eq 1 does not fit the data. This is surpris-

40

ing, given the good agreement shown in

Figure 10.

Weeks and Anderson

Ryvlin

At 200 cm the regression curve in Fig-

30

ure 11 gives a value of 5.50‰ for *S*B. Divid-

ing this salinity by *S*w = 31.5‰ gives a

value for *S*R of 0.175, not 0.13 as Ryvlin

20

determined from his data analysis. Using

this new *S*R value along with his suggested

growth rate coefficient of 0.5 in eq 1 brings

10

the Ryvlin curve into good agreement with

the regression curve between *T*F = 125 and

200 cm. However, there is still a significant

difference between eq 1 and the regression

0

40

80

120

20

60

100

curve where *T*F is less than about 50 cm. To

T F , Floe Thickness (cm)

bring the two curves into agreement, coef-

*Figure 10. Comparison of Ryvlin's empirical equation for esti- * ficient *a *has to vary with *T *. This is shown

F

*mating sea-ice bulk salinity vs. floe thickness, with field data * in Figure 13, where the lower curve repre-

*(after Ryvlin 1974).*

sents eq 1 with only *S*R changed from 0.13

to 0.175 and the upper curve represents

both the regression line through the data

20

in Figure 11 and eq 1 with *S*R = 0.175 and

2

S B = (2.242 + 20.556/TF)

coefficient *a *varied as shown.

2 = 0.840

r

To verify the need to vary *S*R and *a *in eq

S D = 1.45

1, I analyzed the *S*B vs. *T*F data collected by

15

Jeffries (1994) in the Amundsen and

Bellingshausen Seas, Antarctica, in late

winter. Unlike the predominantly congela-

10

tion sea-ice data from the Arctic (Beaufort

Sea) the Antarctic sea-ice data are from ice

sheets having a predominantly frazil, large

interlaced platelet and infiltrated snow ice

5

structure. Core data on ice up to 200 cm

thick with a mean temperature below 3C

S w = 31.5 ‰ (Beaufort Sea)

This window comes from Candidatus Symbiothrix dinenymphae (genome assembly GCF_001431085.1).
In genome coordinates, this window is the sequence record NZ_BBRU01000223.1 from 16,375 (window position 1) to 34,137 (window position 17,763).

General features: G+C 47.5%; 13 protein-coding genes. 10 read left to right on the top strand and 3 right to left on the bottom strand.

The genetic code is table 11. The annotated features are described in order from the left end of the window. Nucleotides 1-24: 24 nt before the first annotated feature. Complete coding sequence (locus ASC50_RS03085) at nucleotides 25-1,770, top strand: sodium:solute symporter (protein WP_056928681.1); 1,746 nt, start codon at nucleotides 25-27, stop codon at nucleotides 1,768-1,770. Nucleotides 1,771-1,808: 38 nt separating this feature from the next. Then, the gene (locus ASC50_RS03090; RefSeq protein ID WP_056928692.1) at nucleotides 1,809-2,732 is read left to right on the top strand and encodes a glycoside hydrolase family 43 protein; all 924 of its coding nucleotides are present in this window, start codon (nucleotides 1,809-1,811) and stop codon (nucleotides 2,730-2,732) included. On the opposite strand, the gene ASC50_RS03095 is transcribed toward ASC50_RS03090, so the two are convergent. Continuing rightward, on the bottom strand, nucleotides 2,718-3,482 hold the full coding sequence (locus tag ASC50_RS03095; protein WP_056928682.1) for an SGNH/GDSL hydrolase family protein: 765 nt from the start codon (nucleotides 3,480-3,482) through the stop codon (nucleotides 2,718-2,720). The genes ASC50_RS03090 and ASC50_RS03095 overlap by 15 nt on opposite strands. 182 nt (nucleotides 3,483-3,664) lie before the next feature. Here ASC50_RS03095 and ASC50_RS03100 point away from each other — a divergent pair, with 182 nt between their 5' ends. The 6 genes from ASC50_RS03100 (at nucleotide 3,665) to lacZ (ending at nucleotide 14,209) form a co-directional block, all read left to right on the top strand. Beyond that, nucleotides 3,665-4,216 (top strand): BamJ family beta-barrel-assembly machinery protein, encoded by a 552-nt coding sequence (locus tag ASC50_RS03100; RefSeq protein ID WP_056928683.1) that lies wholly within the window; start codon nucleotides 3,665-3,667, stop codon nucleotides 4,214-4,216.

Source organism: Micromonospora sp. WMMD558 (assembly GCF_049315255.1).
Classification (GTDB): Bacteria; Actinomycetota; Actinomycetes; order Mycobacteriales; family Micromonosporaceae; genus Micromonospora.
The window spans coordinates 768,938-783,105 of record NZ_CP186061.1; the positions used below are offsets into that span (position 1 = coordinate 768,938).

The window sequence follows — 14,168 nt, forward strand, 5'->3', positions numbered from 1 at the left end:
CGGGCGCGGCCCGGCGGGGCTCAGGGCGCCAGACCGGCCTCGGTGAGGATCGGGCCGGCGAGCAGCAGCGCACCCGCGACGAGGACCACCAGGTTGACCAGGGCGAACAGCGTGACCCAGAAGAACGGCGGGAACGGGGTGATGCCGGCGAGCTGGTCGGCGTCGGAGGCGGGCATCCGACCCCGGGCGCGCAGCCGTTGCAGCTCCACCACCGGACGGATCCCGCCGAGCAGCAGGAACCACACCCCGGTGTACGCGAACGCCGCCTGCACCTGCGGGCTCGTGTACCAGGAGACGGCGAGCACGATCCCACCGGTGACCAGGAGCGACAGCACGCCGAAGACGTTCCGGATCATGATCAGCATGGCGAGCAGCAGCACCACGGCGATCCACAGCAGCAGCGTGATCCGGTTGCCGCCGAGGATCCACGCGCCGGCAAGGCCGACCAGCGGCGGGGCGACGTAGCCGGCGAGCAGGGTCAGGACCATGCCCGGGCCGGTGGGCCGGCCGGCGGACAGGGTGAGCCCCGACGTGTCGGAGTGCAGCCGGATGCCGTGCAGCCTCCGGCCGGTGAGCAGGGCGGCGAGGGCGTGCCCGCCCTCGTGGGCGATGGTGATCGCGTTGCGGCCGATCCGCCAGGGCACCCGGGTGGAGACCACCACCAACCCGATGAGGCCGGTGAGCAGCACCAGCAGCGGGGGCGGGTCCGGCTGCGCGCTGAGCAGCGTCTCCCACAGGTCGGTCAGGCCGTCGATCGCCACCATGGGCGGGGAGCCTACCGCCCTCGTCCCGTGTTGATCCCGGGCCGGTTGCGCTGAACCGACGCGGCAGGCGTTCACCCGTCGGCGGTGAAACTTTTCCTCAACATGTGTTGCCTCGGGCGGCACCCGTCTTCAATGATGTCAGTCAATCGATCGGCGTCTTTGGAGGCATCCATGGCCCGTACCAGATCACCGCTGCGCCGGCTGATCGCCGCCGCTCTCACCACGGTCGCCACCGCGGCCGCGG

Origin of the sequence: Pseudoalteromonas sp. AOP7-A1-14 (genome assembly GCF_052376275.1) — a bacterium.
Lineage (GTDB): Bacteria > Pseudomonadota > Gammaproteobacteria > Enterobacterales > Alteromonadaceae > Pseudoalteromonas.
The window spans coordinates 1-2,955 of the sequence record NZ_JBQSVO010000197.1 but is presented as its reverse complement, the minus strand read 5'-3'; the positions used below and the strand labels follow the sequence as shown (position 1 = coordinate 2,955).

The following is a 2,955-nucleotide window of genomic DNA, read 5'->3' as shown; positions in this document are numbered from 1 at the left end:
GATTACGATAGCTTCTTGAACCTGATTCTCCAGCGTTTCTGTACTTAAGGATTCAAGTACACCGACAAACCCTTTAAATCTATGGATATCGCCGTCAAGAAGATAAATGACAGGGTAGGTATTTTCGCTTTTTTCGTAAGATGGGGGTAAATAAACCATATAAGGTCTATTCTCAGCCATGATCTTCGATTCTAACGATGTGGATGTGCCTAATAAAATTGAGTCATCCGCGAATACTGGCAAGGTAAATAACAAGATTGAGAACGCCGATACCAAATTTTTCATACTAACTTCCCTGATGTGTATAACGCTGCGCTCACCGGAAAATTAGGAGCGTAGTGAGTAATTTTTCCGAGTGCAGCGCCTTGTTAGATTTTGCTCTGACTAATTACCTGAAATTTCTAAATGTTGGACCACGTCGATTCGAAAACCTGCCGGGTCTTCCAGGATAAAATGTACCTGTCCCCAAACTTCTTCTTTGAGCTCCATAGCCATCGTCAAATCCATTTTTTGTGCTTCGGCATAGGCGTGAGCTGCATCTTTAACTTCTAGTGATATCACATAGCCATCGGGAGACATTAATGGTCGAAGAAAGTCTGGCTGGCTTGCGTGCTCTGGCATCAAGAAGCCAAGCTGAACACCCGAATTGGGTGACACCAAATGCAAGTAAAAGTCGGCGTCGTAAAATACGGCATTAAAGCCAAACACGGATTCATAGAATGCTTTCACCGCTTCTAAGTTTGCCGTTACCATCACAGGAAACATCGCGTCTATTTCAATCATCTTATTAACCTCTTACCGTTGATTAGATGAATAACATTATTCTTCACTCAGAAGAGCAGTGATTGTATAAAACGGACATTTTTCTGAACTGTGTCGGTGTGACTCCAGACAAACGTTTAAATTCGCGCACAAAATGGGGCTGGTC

were selected. The latter ensured that the

0

50

100

150

200

T F, Floe Thickness (cm)

ice was "cold" and not melting. Their data

from 74 ice cores are shown in Figure 14.

*Figure 11. Beaufort Sea first-year ice bulk salinity vs. floe thick-*

T h e re p r e s e n t a t i v e re g r e s s i o n c u r v e

*ness. The lower curve represents the results of Ryvlin's equa-*

through the data is of the same form as the

*tion for 31.5‰ seawater.*

one through the Beaufort Sea ice data in

Figure 11. It is important to note that the re-

linity difference caused an 8% difference in the

gression curve at *T*F = 200 cm gives *S*B = 5.41

bulk sea-ice salinity.

The regression curve through the Beaufort Sea

vs. 5.50‰ for the Beaufort Sea data. Given the

*S*B vs. *T*F data (Fig. 11) is, for all intents and pur-

fact that the Antarctic seawater salinity is 34‰*

poses, horizontal after an ice thickness of about

vs. 31.5‰ for the southern Beaufort Sea, one

150 cm. Therefore, *S*BF may be determined from

would expect these *S*B values to be reversed for

the regression curve at any *T*F after 150 cm with

reasons previously discussed. This unexpected

minor effect on the results of eq 1. For consis-

result suggests that the sea-ice data for the

tency, *S*BF at *T*F = 200 cm is used in this report.

Running below the regression line, and most

* M. Jeffries (1995), Geophysical Institute, Univer-

of the data, in Figure 11 is the curve derived using

sity of Alaska, Fairbanks, and S. Jacobs (1995),

eq 1 and an *S*w of 31.5‰ (Fig. 12). Even though

Lamont-Doherty Geological Observatory of Colum-

the number of data points is limited (and non-

bia University, Palisades, New York, personal com-

existent for a *T*F of 25 to 50 cm) it is apparent that

munications.

7